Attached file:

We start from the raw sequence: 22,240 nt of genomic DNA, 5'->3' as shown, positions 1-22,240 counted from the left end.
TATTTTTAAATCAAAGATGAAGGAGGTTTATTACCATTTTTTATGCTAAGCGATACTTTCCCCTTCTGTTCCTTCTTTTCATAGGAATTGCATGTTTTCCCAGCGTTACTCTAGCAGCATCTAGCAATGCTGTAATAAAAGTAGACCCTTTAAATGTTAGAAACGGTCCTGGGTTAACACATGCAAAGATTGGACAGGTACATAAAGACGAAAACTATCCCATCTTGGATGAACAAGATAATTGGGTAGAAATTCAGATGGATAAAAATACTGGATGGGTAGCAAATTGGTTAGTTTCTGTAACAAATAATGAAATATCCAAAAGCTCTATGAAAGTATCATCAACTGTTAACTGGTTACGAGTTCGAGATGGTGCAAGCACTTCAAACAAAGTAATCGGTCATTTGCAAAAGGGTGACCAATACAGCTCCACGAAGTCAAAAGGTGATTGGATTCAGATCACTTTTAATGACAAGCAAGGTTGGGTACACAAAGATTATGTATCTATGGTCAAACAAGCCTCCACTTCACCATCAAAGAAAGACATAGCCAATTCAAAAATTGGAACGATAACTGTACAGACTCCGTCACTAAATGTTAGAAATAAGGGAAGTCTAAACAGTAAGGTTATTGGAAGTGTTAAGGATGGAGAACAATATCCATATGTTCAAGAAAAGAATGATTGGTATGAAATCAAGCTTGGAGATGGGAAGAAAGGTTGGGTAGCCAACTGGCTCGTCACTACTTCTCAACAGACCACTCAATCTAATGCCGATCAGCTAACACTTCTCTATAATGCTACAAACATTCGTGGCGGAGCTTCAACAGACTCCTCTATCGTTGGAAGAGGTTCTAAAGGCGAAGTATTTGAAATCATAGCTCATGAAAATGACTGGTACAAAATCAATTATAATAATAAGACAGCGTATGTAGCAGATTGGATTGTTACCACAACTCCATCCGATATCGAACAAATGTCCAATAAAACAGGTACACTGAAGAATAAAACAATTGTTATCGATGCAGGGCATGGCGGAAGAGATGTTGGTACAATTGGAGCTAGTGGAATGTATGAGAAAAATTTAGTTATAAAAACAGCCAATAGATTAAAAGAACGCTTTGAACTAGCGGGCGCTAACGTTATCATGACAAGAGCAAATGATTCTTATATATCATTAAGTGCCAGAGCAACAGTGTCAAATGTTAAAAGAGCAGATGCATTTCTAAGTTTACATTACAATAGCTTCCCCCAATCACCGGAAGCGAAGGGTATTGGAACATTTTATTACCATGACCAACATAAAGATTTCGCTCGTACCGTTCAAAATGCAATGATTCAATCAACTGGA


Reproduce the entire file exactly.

We start from the raw sequence: 22,240 nt of genomic DNA, 5'->3' as shown, positions 1-22,240 counted from the left end.
TATTTTTAAATCAAAGATGAAGGAGGTTTATTACCATTTTTTATGCTAAGCGATACTTTCCCCTTCTGTTCCTTCTTTTCATAGGAATTGCATGTTTTCCCAGCGTTACTCTAGCAGCATCTAGCAATGCTGTAATAAAAGTAGACCCTTTAAATGTTAGAAACGGTCCTGGGTTAACACATGCAAAGATTGGACAGGTACATAAAGACGAAAACTATCCCATCTTGGATGAACAAGATAATTGGGTAGAAATTCAGATGGATAAAAATACTGGATGGGTAGCAAATTGGTTAGTTTCTGTAACAAATAATGAAATATCCAAAAGCTCTATGAAAGTATCATCAACTGTTAACTGGTTACGAGTTCGAGATGGTGCAAGCACTTCAAACAAAGTAATCGGTCATTTGCAAAAGGGTGACCAATACAGCTCCACGAAGTCAAAAGGTGATTGGATTCAGATCACTTTTAATGACAAGCAAGGTTGGGTACACAAAGATTATGTATCTATGGTCAAACAAGCCTCCACTTCACCATCAAAGAAAGACATAGCCAATTCAAAAATTGGAACGATAACTGTACAGACTCCGTCACTAAATGTTAGAAATAAGGGAAGTCTAAACAGTAAGGTTATTGGAAGTGTTAAGGATGGAGAACAATATCCATATGTTCAAGAAAAGAATGATTGGTATGAAATCAAGCTTGGAGATGGGAAGAAAGGTTGGGTAGCCAACTGGCTCGTCACTACTTCTCAACAGACCACTCAATCTAATGCCGATCAGCTAACACTTCTCTATAATGCTACAAACATTCGTGGCGGAGCTTCAACAGACTCCTCTATCGTTGGAAGAGGTTCTAAAGGCGAAGTATTTGAAATCATAGCTCATGAAAATGACTGGTACAAAATCAATTATAATAATAAGACAGCGTATGTAGCAGATTGGATTGTTACCACAACTCCATCCGATATCGAACAAATGTCCAATAAAACAGGTACACTGAAGAATAAAACAATTGTTATCGATGCAGGGCATGGCGGAAGAGATGTTGGTACAATTGGAGCTAGTGGAATGTATGAGAAAAATTTAGTTATAAAAACAGCCAATAGATTAAAAGAACGCTTTGAACTAGCGGGCGCTAACGTTATCATGACAAGAGCAAATGATTCTTATATATCATTAAGTGCCAGAGCAACAGTGTCAAATGTTAAAAGAGCAGATGCATTTCTAAGTTTACATTACAATAGCTTCCCCCAATCACCGGAAGCGAAGGGTATTGGAACATTTTATTACCATGACCAACATAAAGATTTCGCTCGTACCGTTCAAAATGCAATGATTCAATCAACTGGA